More googling.

They had three daughters: Beata Helena Charlotta (2 December 1790 – 26 November 1855), Andriette Christina (21 September 1795 – 6 October 1882), and Margareta (who died in infancy). Either Charlotte or Andriette could have been a teacher – or both.

Charlotta Frigel

I start looking for Charlotta. The first place I search is the digitized census records for Stockholm. I only find P. Frigel in the 1835 census records and, sure enough, it is Pehr Frigel. He, his daughter Charlotta, and a “cleaning woman,” are listed at the same address. Andrietta must have been living somewhere else.

What happened to Charlotta after 1835?

Now I search the Royal Library’s digitized newspapers for any mention of Charlotta. There are two hits.

The first one is in the Daglig Allehanda newspaper of 17  July 1840, noting that “by the Royal Majesty” Charlotta and her sister Andrietta and 8 other girls have been granted the right to be legally independent (Swedish: ”att vara myndig”). Unmarried girls could apply for this right but it wasn’t until 1863 that women automatically were granted this right at the age of 25. Of course, if they married they lost this right and their husbands became their guardians.

The second notice about Charlotta is her death notice. It states: “Death in the provincial towns: Mademoiselle Beata Helena Charlotta Frigel at Aske Manor in Uppland, 26 November 1855, 65 years old.”

Did she become a private teacher in some wealthy family?

Aske Manor as it looked in 1879 (Upplandsmuseet)
Aske Manor as it looked in 1879 (Upplandsmuseet)

I search on Frigel + Aske and find the memoirs of Adolf Ludvig Sehmann, born 1809 at Aske manor.

“From my 4th year, 1813, I still vividly remember two events: a funeral for a merely one-year-old little brother, and the arrival of a teacher, Mademoiselle Charlotte Frigel, for my sisters. I can still vividly see her looks and clothing in front of me as if it was just yesterday.”

It is a long memoir, but very interesting, about his family’s extensive travels in Europe over several years, their health issues, and their deep religiosity.

I look up the sister who Charlotta, at age 23, was hired to teach in 1813. Johanna Vilhelmina (Mimmi) was 6 years old. Two years later, a second daughter, Maria Carolina Matilda, was born.

I don’t know how many years Charlotta stayed at Aske and whether she was living there or just visiting when she died in 1855.

Today Aske is a small conference center.

Andriette Frigel

Her name appears with three different spellings: Andriette, Andrietta, and Andréetta. In the census records, she is listed as the head of the household with the title of “sekreterardotter”, daughter of a secretary. Her father, Pehr Frigel, was the permanent secretary of The Royal Swedish Academy of Music. He was also a secretary in the Royal State Office.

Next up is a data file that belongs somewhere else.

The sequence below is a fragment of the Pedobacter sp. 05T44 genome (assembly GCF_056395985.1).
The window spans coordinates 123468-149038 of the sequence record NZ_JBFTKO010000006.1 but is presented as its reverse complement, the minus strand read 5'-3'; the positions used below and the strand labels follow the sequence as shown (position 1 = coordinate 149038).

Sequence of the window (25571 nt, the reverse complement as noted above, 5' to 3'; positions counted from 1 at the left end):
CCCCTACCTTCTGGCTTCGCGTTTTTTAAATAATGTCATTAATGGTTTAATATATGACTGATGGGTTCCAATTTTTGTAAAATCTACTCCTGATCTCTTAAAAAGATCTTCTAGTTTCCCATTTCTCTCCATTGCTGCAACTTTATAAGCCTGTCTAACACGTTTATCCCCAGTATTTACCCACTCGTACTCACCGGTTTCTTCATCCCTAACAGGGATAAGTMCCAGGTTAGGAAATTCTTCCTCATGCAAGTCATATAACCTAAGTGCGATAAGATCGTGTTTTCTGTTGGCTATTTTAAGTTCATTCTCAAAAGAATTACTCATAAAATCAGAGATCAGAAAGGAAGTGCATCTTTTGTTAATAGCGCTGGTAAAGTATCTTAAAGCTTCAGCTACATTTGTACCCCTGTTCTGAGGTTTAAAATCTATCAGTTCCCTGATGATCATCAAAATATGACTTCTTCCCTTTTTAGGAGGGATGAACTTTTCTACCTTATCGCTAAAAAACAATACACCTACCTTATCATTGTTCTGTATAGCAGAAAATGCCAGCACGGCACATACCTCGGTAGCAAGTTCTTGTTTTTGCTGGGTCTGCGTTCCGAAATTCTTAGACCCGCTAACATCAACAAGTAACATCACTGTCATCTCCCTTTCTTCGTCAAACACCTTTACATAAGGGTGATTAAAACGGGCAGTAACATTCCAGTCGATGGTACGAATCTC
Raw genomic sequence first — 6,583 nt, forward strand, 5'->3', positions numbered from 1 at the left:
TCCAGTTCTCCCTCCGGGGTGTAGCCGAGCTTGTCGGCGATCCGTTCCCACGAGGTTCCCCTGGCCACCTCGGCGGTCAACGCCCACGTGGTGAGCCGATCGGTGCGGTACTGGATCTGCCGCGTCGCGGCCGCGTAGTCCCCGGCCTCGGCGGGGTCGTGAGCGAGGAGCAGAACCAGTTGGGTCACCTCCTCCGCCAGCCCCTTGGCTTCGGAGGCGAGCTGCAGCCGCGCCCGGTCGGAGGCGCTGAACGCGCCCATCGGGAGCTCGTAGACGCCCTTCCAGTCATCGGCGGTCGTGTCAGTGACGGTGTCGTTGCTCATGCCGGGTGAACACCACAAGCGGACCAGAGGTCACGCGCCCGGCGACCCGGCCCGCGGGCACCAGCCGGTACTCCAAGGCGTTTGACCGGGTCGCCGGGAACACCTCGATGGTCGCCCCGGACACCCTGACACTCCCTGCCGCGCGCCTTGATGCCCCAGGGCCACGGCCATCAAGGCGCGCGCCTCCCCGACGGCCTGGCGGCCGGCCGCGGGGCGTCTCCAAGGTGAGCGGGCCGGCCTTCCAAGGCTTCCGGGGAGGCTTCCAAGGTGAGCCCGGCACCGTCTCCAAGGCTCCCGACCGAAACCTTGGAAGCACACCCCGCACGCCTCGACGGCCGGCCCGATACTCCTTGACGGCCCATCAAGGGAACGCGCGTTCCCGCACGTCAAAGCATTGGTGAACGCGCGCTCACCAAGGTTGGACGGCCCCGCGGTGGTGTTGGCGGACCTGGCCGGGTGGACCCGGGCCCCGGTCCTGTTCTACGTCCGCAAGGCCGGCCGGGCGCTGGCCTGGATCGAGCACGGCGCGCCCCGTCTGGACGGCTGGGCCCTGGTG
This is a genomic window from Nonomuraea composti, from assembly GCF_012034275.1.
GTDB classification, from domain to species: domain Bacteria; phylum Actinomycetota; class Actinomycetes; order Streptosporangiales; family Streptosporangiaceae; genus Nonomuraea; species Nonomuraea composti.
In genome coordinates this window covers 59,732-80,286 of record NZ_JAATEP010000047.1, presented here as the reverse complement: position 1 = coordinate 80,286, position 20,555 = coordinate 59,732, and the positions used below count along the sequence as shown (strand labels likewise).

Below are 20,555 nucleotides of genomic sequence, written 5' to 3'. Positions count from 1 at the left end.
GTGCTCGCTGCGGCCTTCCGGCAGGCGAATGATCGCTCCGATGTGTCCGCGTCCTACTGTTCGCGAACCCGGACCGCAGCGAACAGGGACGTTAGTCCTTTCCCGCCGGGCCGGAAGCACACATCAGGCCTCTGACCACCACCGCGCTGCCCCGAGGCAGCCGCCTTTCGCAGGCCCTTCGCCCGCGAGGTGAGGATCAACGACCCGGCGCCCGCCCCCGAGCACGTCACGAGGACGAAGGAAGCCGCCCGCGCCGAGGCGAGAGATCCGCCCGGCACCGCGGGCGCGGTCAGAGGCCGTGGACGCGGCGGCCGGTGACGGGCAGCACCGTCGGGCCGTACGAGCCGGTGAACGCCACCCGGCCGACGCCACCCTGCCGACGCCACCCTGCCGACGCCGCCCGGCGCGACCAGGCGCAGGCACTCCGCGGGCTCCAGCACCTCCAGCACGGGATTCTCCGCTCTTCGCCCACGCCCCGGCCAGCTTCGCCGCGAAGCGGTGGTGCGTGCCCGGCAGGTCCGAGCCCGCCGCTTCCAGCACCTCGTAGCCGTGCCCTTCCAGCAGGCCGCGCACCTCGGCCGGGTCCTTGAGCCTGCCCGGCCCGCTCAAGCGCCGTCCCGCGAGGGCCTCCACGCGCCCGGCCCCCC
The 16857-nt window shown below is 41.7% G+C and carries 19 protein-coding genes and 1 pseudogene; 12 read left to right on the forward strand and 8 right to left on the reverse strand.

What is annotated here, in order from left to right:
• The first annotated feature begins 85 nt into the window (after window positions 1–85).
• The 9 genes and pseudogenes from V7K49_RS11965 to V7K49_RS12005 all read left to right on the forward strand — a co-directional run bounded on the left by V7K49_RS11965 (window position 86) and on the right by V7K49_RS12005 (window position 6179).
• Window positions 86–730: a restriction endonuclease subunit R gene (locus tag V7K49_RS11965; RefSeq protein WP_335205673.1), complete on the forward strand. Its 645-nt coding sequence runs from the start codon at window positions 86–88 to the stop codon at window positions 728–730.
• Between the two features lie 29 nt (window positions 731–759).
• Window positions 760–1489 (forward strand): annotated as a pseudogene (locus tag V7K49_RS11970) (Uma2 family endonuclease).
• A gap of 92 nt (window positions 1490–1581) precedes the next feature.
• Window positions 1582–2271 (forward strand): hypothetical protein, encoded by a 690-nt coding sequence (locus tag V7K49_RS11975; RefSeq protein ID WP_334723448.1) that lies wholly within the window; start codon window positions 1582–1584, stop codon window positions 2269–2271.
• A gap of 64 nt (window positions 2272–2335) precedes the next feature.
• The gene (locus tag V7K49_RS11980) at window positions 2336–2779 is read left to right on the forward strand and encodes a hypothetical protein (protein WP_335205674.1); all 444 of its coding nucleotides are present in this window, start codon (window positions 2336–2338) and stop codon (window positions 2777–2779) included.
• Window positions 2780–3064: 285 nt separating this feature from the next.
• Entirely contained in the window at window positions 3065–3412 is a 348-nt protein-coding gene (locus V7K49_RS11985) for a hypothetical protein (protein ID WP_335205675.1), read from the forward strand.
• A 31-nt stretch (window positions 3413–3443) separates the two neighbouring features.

Mlle Frigel's census record for 1845.
Mlle Frigel’s census record for 1845.

Digitized census records of Andriette’s household exist for the years 1845 and 1870. I first pull up the image for 1845. I can hardly believe what I see.

I have found Augusta’s school! Andriette Frigel is Mlle Frigel in Lotten’s letters!

“Undersigned, daughter to the late secretary in the Royal State Office, Pehr Frigel, and through the Royal Majesty’s graceful resolution of 19 June 1840 declared legally independent, maintains a boarding institute for girls.”

The girls boarding with Mademoiselle Frigel are listed as Adelaide Peyron, Mathilda Biel, and Elizabeth Biel. All three had boarded with Mrs. Edgren the year before (in addition to Augusta and Josefine Stenbock).

Google street view of where Mlle Frigel had her boarding school in 1845.
Google street view of where Mlle Frigel had her boarding school in 1845.

And where did Andriette live? In 1845, her address is listed as the block named Blåman, House No. 8 or, according to the new numbering system, Drottninggatan (Queen Street) 53. I enter the address into Google Maps and smile. Of course, I know where that is. It is a clothing store – Indiska. Every time I am in Stockholm, I check out their sales. So this is where Augusta went to school during the fall of 1844 and the spring of 1845. And it is very close to where she was living, boarding with the Ribbing family. That place is now a Starbucks Café close to the Central Station. Of course, the locations are the same, not the houses. Soon I will be able to lead walking tours through Stockholm in the footsteps of Augusta. We will meet at Starbucks!

So what happened to Andriette later in life? There is one note stating that she was an artist – something I have not been able to verify. I search the digitized daily newspapers again and find her death notice. She died in Stockholm in 1882 at the age of 87.

Pehr Frigel’s Funeral and Jenny Lind

Which brings me back to Andriette’s father, Pehr Frigel. He lived to be 92. His funeral in 1842 was grand, to say the least. The daily paper wrote about the music that was performed and the solo artists – including Jenny Lind. She was only 22 years old and belonged to the same parish as Pehr Frigel. She would soon become world-renowned.

A note on Pehr Frigel's funeral (Daglig Allehanda, 10 December 1842)
A note on Pehr Frigel’s funeral (Daglig Allehanda, 10 December 1842)

Jenny Lind in 1840
Jenny Lind in 1840




Augusta’s Aeolian Harp

”Loddby, 8 May 1847

My sweet, dear Lotten!

…. It is a really beautiful evening, the bay is calm and clear like a mirror, a few stars shine in the clear blue sky, and I have put an Aeolian harp in the window. Have you ever heard one, Lotten? It is so indescribably melancholic when the wind seizes the strings and creates these sad, melodic notes. One can’t help but getting a feeling of sorrow. I imagine myself back in the Romantic times and believe I hear Näcken, the water spirit, playing on his silver harp during evenings like this, when everything in nature is poetry…”